Project description:P-glycoprotein, an ATP-driven drug efflux pump, is a major obstacle to the delivery of small-molecule drugs across the blood-brain barrier and into the CNS. Here we test a unique signaling-based strategy to overcome this obstacle. We used a confocal microscopy-based assay with isolated rat brain capillaries to map a signaling pathway that within minutes abolishes P-glycoprotein transport activity without altering transporter protein expression or tight junction permeability. This pathway encompasses elements of proinflammatory- (TNF-?) and sphingolipid-based signaling. Critical to this pathway was signaling through sphingosine-1-phosphate receptor 1 (S1PR1). In brain capillaries, S1P acted through S1PR1 to rapidly and reversibly reduce P-glycoprotein transport activity. Sphingosine reduced transport by a sphingosine kinase-dependent mechanism. Importantly, fingolimod (FTY720), a S1P analog recently approved for treatment of multiple sclerosis, also rapidly reduced P-glycoprotein activity; similar effects were found with the active, phosphorylated metabolite (FTY720P). We validated these findings in vivo using in situ brain perfusion in rats. Administration of S1P, FTY720, or FTY729P increased brain uptake of three radiolabeled P-glycoprotein substrates, (3)H-verapamil (threefold increase), (3)H-loperamide (fivefold increase), and (3)H-paclitaxel (fivefold increase); blocking S1PR1 abolished this effect. Tight junctional permeability, measured as brain (14)C-sucrose accumulation, was not altered. Therefore, targeting signaling through S1PR1 at the blood-brain barrier with the sphingolipid-based drugs, FTY720 or FTY720P, can rapidly and reversibly reduce basal P-glycoprotein activity and thus improve delivery of small-molecule therapeutics to the brain.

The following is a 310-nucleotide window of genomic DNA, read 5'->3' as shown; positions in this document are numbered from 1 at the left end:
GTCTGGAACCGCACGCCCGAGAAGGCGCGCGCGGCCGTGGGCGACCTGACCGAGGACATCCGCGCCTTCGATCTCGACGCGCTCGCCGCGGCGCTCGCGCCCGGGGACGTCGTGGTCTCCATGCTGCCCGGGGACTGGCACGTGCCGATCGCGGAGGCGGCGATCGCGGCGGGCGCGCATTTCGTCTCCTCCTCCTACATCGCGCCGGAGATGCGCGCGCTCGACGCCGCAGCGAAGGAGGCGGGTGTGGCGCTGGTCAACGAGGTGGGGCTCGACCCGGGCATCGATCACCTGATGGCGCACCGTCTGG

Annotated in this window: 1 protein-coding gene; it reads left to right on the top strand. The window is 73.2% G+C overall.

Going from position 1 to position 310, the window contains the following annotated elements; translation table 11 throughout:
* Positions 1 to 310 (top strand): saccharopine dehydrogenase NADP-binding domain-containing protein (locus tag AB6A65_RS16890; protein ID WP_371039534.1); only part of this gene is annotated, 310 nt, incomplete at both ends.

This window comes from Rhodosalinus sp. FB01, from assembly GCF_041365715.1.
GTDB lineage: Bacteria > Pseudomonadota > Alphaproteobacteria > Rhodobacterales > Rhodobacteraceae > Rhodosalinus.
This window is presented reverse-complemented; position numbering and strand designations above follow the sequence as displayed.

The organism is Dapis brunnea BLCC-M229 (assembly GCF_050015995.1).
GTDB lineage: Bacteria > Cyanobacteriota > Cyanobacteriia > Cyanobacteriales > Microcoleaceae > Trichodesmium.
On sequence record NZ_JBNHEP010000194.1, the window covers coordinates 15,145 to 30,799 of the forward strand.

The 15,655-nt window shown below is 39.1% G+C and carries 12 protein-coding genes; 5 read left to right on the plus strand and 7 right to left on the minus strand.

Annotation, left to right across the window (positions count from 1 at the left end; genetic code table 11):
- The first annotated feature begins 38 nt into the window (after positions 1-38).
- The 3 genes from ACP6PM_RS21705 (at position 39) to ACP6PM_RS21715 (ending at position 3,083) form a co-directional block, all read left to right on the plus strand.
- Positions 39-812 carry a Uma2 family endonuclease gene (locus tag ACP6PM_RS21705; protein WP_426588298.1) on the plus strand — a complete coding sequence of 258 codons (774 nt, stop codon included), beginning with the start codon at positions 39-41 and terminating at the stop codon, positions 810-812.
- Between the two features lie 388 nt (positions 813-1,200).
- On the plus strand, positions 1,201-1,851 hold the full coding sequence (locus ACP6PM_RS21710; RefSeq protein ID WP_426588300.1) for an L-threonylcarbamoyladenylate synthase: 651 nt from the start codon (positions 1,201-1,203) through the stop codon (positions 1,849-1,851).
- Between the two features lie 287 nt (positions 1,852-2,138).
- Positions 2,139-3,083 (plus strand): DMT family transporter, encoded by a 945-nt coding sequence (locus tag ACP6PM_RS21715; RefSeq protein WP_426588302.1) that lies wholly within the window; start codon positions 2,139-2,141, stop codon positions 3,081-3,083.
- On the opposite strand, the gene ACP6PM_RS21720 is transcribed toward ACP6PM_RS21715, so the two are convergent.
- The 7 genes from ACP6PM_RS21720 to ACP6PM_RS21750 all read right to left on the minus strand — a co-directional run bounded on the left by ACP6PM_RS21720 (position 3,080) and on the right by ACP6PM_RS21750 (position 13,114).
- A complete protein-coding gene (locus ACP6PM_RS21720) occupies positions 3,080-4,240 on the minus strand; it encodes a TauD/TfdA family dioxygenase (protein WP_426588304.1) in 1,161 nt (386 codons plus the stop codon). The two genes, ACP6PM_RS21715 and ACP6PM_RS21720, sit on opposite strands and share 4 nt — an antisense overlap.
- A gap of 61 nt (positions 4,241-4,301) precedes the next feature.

Project description:Sphingosine-1-phosphate (S1P) is a bioactive sphingolipid that acts through a family of five G-protein-coupled receptors (S1PR1-5) and plays a key role in regulating the inflammatory response. Our previous studies demonstrated that rat sensory neurons express the mRNAs for all five S1PRs and that S1P increases neuronal excitability primarily, but not exclusively, through S1PR1. This raises the question as to which other S1PRs mediate the enhanced excitability.Isolated sensory neurons were treated with either short-interfering RNAs (siRNAs) or a variety of pharmacological agents targeted to S1PR1/R2/R3 to determine the role(s) of these receptors in regulating neuronal excitability. The excitability of isolated sensory neurons was assessed by using whole-cell patch-clamp recording to measure the capacity of these cells to fire action potentials (APs).After siRNA treatment, exposure to S1P failed to augment the excitability. Pooled siRNA targeted to S1PR1 and R3 also blocked the enhanced excitability produced by S1P. Consistent with the siRNA results, pretreatment with W146 and CAY10444, selective antagonists for S1PR1 and S1PR3, respectively, prevented the S1P-induced increase in neuronal excitability. Similarly, S1P failed to augment excitability after pretreatment with either VPC 23019, which is a S1PR1 and R3 antagonist, or VPC 44116, the phosphonate analog of VPC 23019. Acute exposure (10 to 15 min) to either of the well-established functional antagonists, FTY720 or CYM-5442, produced a significant increase in the excitability. Moreover, after a 1-h pretreatment with FTY720 (an agonist for S1PR1/R3/R4/R5), neither SEW2871 (S1PR1 selective agonist) nor S1P augmented the excitability. However, after pretreatment with CYM-5442 (selective for S1PR1), SEW2871 was ineffective, but S1P increased the excitability of some, but not all, sensory neurons.These results demonstrate that the enhanced excitability produced by S1P is mediated by activation of S1PR1 and/or S1PR3.